Film4 Channel

Film4 Summer Screen at Somerset House 2016

24 May, 2016 Posted in: Film4 Channel, Film4 Summer Screen


Film4 Summer Screen at Somerset House, London’s groundbreaking open-air film festival, returns between 4-17 August, with a prestigious programme of classic and contemporary films, and a total of three UK premieres.



The 2016 season will open with the UK premiere of the critically-acclaimed Things To Come. Isabelle Huppert gives a commanding performance in Eden director Mia Hansen-Løve’s smart Paris-set drama, which explores how it feels to have led a full life yet still be searching for answers.

Pedro Almodóvar will make a special appearance at this year’s festival to introduce his 20th feature film Julieta, which was in competition at Cannes. Representing a return to the female-centric storytelling of many of Almodóvar’s most notable works, such as Volver and Women on the Verge of a Nervous Breakdown, a younger and older version of the film’s protagonist Julieta confronts the loves and losses of her life. 

The season will close with the UK premiere of Cannes award-winner Captain Fantastic, directed by Matt Ross, which follows the heartfelt story of a father (Viggo Mortensen) whose idealistic parenting comes under attack when his family is forced to leave their sheltered paradise and enter the world.



Two special screenings will celebrate cinema icons – master filmmaker Stanley Kubrick and one of the most inspired and influential British films of all-time Trainspotting.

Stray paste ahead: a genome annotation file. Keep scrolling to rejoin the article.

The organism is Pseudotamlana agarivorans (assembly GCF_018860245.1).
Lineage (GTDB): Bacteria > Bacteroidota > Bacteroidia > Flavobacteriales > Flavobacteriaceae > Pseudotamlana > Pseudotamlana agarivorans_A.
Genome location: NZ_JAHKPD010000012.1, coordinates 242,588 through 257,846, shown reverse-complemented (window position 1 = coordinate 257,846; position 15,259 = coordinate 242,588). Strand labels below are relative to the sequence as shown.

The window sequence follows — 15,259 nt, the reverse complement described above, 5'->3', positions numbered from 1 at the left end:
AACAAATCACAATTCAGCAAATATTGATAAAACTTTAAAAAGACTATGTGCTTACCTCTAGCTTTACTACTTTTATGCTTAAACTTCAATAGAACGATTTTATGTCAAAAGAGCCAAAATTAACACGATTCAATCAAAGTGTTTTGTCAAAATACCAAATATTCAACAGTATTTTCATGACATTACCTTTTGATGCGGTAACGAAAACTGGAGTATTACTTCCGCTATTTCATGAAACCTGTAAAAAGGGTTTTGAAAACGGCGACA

This year’s Best of 10 vote will coincide with Daydreaming with Stanley Kubrick, an exhibition of works created by contemporary artists, filmmakers and musicians and inspired by Stanley Kubrick at Somerset House from 6 July – 24 August. The public ballot will allow the audience to choose their favourite Kubrick film from a list of his 10 most famous movies. The vote-winning title will be revealed in front of the Somerset House audience on the night of the screening itself.

To celebrate the 20th anniversary of Film4’s Trainspotting, and ahead of the 2017 release of sequel T2, Film4 Summer Screen at Somerset House will put Danny Boyle’s controversial 1996 hit back on the big screen in its original 35mm format.


Alex Garland's Ex Machina, backed by Film4

In addition, Film4 Summer Screen at Somerset House will stage a typically eclectic mix of movies, from comedy and musical to horror and sci-fi. Sundown DJ sets inspired by the screenings will set the mood before the films begin.